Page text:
While the original document (which is, itself a PDF) steams through 32 pages of blah de blah trying to correlate teeny tiny download statistics with other publishing factors like the cost of the study, the subject matter, the clarity of the expression of the paper’s development objective, they note, but proceed to ignore this very basic fact.
Almost no one is downloading their reports. I’m borrowing the Washington Post image to show you.
As they point out, 517 reports – about a third of their total output – have never been downloaded. Not even once.
Another 40 percent of their reports had been downloaded fewer than 100 times. Only 13 percent had seen more than 250 downloads in their lifetimes.
Now this is the World Bank. Entire economies rise and fall on what they think. The health and the wealth (or intractable, abject poverty) of nations is determined in significant part by what they say. And these reports are a large part of it.
And despite all that import, the weight of the consequences of these documents’ findings, of the sum total of the media, governments, business, non-governmental organizations, academe, etc, the documents’ publishers have a one in ten shot at having more than 250 people read them.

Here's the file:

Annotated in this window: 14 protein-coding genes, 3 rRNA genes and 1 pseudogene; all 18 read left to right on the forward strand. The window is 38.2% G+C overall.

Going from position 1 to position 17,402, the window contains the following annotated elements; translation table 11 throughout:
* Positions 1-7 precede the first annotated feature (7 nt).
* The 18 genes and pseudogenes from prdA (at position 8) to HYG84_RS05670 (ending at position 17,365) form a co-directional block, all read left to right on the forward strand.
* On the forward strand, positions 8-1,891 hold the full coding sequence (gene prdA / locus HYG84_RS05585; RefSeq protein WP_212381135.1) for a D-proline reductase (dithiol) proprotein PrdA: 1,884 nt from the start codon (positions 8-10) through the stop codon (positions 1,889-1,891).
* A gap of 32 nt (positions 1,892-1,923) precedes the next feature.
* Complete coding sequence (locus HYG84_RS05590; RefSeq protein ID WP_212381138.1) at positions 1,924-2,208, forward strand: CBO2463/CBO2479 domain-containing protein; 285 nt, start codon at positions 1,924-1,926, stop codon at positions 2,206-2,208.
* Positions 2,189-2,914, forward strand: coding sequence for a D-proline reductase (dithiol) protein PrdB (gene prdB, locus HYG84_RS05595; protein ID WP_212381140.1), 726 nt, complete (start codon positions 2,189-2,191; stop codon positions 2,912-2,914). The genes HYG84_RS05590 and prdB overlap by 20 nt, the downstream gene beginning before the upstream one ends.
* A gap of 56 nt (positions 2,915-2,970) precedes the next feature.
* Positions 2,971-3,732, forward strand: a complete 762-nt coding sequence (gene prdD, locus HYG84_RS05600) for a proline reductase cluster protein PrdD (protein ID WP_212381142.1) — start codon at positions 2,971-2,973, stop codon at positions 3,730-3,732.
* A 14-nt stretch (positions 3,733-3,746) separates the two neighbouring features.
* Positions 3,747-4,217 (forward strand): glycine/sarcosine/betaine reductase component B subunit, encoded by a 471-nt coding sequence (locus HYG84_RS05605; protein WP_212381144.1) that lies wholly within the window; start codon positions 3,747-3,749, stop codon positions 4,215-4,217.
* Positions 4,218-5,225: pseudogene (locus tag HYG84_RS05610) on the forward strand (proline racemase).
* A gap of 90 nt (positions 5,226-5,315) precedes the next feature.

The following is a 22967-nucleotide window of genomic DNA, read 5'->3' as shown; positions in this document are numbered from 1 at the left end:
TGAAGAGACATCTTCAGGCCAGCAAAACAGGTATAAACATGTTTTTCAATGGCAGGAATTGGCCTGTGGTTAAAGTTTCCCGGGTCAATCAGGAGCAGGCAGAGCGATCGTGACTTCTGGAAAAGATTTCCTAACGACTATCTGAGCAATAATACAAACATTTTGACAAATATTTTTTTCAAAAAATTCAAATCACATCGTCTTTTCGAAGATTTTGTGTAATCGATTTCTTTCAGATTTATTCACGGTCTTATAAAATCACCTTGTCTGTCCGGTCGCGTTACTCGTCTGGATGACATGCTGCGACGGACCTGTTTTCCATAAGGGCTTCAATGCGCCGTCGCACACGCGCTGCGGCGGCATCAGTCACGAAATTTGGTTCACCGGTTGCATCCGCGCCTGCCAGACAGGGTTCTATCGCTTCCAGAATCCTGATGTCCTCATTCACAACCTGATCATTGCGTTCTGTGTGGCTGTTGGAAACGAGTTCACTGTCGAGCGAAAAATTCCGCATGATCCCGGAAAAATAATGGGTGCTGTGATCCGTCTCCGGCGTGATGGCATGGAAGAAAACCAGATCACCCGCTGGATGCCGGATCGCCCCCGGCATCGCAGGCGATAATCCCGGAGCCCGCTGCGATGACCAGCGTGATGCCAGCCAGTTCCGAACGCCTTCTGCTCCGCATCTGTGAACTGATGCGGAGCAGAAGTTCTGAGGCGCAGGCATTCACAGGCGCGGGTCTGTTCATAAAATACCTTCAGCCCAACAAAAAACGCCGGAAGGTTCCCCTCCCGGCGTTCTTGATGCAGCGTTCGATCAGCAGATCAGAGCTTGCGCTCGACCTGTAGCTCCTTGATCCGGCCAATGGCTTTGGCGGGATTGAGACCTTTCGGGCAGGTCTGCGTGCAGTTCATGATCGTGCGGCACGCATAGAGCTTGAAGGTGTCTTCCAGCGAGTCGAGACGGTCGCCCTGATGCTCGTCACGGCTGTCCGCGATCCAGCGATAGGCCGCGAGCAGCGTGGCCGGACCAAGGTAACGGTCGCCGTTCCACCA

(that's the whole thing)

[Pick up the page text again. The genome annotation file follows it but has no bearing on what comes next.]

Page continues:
Imagine what it’s like for the carefully crafted tomes of an organization (like, say a trade union, maybe) that does not control whether country A or B gets to keep its health care system or whatever.
I totally agree with Forum One CTO Kurt Voelker’s prognosis:
- Substantive, permanent content (what we used to call position papers, guides, manuals and the like should be on the internet.
- This content should be created for the internet first. As HTML. The pages can be made printable and, when printed may assemble into a hard copy first. But as Voelker puts it, make print the by-product, not the primary product.
- Content production needs to be geared to this. Plan to produce web content. Think of all the fun you can have: infographics, animations. Videos.
- Educate authors, or hire people who get it.